When training to ignore distractions during walks, the reward needs to be different from the regular kibble meals. You need to use high value treats like sausages, liver, cheese etc so the dog knows that there is a reward for behaving well outside. Make sure these treats are not given at home. They will lose their value if given freely.
5. What characteristics should I keep in mind while selecting a puppy?
You can never be sure that a particular breed will be right for you or be a great companion. Every dog is different and has its own temperament. One thing you can keep in mind is, if you live in a small space, then a dog breed like a Golden Retriever, which are very energetic dogs, would not be the right choice unless you can give them enough exercise. Research on the breed you prefer to make a well-informed choice. Be careful that your breeder has done ethical breeding, since genetics matter a lot in shaping a dog, mentally and physically.
6. How can I teach my puppy to deal with separation anxiety?
It is essential to teach your puppy to be by herself for a while and not be entirely dependent on your presence around her. Even if you are at home, your dog should not be worried if you go to another room. Crate training helps your puppy have a space for herself where she can enjoy and enjoy her own time. Do not coddle your puppy too much. Pushing your dog into the crate will make her resist it, instead make the crate a desirable place for her.
7. Is crate training important for dogs?
Crate training is one of the most critical yet misunderstood methods used to train dogs. A crate should be like your dog’s bedroom where she can be by herself and enjoy her time there without you. Your dog should never be sent to the crate as a punishment. Keep your dog’s favourite chew toys and bones in her crate so that she likes her crate. It also helps your dog deal with separation anxiety.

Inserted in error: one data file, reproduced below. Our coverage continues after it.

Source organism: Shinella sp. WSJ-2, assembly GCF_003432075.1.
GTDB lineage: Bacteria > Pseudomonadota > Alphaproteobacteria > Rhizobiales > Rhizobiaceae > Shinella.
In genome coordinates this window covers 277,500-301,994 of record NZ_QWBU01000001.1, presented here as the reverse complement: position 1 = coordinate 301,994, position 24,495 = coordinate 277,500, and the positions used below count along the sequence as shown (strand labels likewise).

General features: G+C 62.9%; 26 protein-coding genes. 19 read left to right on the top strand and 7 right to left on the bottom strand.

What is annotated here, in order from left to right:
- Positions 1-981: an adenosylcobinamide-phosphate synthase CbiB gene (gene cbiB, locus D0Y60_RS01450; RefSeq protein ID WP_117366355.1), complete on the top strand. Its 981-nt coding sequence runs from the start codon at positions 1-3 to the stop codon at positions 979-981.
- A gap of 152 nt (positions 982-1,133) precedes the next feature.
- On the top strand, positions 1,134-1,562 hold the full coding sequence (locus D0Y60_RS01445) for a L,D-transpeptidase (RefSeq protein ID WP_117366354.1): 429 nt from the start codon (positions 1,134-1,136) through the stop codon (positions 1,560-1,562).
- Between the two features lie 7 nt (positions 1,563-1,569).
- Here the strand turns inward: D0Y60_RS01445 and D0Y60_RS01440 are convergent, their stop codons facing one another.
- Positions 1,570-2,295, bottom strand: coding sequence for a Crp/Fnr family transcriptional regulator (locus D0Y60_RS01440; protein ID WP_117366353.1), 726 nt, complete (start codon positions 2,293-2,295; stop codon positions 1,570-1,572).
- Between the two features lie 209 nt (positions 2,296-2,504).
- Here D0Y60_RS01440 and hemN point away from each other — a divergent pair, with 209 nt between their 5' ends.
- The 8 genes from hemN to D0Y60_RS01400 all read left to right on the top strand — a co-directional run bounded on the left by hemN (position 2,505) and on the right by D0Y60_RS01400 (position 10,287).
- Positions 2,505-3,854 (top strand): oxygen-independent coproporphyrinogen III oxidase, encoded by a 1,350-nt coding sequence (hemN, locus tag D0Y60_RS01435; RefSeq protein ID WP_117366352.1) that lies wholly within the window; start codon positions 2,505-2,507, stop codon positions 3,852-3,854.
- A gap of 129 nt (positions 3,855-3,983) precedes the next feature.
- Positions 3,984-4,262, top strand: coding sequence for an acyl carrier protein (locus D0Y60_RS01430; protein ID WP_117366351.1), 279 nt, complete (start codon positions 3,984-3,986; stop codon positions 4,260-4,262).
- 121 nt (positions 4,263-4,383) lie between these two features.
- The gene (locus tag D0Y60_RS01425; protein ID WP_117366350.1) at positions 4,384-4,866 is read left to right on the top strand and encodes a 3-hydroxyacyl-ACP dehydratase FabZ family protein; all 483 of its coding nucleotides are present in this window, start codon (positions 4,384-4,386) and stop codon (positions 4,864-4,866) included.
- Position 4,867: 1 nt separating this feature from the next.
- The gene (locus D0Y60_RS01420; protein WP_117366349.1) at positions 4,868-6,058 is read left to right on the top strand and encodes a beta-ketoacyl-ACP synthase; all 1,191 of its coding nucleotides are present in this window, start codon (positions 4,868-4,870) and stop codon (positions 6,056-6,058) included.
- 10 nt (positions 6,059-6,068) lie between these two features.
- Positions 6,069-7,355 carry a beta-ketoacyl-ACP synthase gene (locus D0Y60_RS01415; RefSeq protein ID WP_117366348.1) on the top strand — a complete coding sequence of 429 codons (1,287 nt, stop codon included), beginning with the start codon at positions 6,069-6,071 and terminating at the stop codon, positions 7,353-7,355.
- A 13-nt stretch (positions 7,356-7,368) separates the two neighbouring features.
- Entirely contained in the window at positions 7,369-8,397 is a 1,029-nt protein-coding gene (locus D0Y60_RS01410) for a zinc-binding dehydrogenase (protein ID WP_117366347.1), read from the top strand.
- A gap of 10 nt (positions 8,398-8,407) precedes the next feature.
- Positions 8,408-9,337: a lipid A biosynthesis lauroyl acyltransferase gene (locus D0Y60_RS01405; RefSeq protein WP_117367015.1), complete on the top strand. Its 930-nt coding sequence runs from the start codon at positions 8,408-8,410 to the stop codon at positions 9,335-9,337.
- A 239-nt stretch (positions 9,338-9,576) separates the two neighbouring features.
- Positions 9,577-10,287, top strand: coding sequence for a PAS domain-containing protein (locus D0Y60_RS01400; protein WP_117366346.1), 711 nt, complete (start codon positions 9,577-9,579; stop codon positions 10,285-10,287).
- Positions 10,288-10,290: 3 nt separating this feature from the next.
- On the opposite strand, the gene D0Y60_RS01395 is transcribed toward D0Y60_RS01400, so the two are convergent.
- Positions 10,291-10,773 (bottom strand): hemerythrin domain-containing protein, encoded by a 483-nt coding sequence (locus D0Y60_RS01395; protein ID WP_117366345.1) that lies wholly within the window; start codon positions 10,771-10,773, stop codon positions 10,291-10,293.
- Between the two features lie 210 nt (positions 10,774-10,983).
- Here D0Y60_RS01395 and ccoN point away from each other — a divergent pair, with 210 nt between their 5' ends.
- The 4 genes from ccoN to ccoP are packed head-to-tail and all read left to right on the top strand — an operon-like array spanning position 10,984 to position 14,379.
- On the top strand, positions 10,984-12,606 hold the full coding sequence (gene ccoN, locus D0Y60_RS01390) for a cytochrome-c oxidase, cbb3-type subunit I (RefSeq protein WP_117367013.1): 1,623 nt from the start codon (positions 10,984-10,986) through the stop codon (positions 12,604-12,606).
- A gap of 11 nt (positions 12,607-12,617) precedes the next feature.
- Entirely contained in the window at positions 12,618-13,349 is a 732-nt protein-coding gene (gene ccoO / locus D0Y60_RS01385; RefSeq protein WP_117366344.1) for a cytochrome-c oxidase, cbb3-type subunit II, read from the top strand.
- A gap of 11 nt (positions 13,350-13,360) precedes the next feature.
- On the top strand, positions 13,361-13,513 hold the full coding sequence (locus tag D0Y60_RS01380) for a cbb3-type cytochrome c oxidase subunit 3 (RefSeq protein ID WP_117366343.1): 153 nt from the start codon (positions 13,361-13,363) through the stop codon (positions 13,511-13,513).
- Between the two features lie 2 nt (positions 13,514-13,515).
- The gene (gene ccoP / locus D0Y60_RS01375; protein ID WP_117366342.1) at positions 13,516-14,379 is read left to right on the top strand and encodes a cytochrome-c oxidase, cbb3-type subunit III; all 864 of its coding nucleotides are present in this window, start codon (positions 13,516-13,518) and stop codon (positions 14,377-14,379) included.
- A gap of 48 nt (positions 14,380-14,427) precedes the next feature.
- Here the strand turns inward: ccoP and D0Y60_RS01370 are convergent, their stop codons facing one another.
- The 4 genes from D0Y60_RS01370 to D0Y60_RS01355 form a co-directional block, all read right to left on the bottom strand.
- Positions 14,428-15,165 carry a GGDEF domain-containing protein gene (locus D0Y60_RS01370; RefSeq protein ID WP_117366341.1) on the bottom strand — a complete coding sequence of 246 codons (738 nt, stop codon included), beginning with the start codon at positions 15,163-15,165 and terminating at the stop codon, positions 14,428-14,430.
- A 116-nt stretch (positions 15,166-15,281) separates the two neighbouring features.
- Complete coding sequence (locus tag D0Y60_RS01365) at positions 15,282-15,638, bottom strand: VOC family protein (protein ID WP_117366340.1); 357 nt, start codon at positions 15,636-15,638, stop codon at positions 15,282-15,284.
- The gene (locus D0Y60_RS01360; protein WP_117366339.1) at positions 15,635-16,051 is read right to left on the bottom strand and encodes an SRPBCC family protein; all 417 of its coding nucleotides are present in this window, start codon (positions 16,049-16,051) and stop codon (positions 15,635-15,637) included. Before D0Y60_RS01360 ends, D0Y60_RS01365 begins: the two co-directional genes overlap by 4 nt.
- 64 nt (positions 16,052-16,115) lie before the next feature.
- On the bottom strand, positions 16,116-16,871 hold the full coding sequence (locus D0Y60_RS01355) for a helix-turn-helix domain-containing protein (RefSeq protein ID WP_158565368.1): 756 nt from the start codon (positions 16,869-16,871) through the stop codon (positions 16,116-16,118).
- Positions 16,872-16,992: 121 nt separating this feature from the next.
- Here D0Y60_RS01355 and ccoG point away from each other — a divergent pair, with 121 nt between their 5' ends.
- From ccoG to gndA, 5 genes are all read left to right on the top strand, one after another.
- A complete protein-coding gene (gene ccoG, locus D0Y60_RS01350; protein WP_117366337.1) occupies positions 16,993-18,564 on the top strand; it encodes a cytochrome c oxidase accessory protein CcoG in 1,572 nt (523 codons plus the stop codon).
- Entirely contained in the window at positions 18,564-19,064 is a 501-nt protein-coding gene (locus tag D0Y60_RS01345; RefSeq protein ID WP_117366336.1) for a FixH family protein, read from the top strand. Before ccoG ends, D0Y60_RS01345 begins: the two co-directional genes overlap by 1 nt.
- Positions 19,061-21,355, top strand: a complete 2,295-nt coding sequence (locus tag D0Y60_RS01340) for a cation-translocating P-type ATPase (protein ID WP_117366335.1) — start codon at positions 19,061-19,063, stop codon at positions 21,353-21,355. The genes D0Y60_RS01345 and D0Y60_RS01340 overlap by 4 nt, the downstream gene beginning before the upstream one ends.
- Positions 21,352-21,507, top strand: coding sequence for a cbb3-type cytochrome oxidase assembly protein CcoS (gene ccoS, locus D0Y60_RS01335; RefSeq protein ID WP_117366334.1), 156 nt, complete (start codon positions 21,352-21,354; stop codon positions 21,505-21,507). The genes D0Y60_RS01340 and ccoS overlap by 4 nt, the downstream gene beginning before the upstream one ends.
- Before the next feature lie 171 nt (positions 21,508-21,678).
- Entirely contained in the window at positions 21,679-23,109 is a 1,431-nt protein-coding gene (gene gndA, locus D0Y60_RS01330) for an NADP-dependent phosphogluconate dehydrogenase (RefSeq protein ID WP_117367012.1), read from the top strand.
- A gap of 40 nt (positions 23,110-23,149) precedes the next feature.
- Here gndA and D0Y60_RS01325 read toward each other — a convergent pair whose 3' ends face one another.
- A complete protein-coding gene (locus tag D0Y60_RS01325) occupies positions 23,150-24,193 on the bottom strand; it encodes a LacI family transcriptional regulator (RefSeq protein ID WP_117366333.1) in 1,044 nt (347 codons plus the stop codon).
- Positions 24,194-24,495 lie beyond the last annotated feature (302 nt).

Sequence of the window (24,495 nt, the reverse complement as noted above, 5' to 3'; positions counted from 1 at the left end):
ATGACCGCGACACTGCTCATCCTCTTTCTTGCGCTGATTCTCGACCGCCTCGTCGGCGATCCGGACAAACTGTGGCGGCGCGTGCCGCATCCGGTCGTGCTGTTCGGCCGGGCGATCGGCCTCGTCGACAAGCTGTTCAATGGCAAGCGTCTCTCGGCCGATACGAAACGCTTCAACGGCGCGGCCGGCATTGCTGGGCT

8. Is dog socialization important?
There is no steady rule for dog socialization. It entirely depends on your dog. You should never force your dog to spend time with other dogs. It is absolutely okay if your dog does not want to be around other dogs. Do not over socialize your dog. You should be most important for your dog, not any other species. At the same time, it is not right for your dog to have aggression towards other dogs. Dog lunging or biting is not right and needs to be addressed.
9. Which is the best collar to train your dog?
You don’t choose your dog’s collar. Your dog will choose her collar. Whether you use an E collar or a prong collar for training, it should not be used violently. Never use anything on your dog which you think would be harmful if used on you. It depends on the activity level and communication. A dog who needs more communication should be on a star collar. Even a simple neck collar can be used to train your dog. You should just know how to use it the right way.
10. Is training a dog in the later years/as they grow old possible?
Absolutely. Training your dog is all about consistency and patience. This can be enforced at any time irrespective of the dog’s background. Some dogs might take a bit more time given their history, but all dogs at all ages are trainable.
Dogspot.in went live with Mitali Salvi, Dog Trainer & Behaviorist in conversation with Rana Atheya, Founder- DogSpot.in.
Mitali Salvi is a Dog Trainer and Behaviour Specialist. Her journey into the world of the dog started in 2012 and has trained over hundreds of dogs dealing with various issues ranging from housebreaking, socialization, various types of aggression, anxiety, lack of obedience, leash walking, etc. Her love for dogs comes from an early age where she has grown up with 11 dogs at her farm in Ratnagiri. She has recently come back from the US after completing an advanced dog training and behavior specialist certification.
We hope we answered all your queries regarding the topic. In case you have any further questions about the topic, please feel free to leave it in the comments below. An expert will be happy to guide you!
Transcribed by: Naisan Rab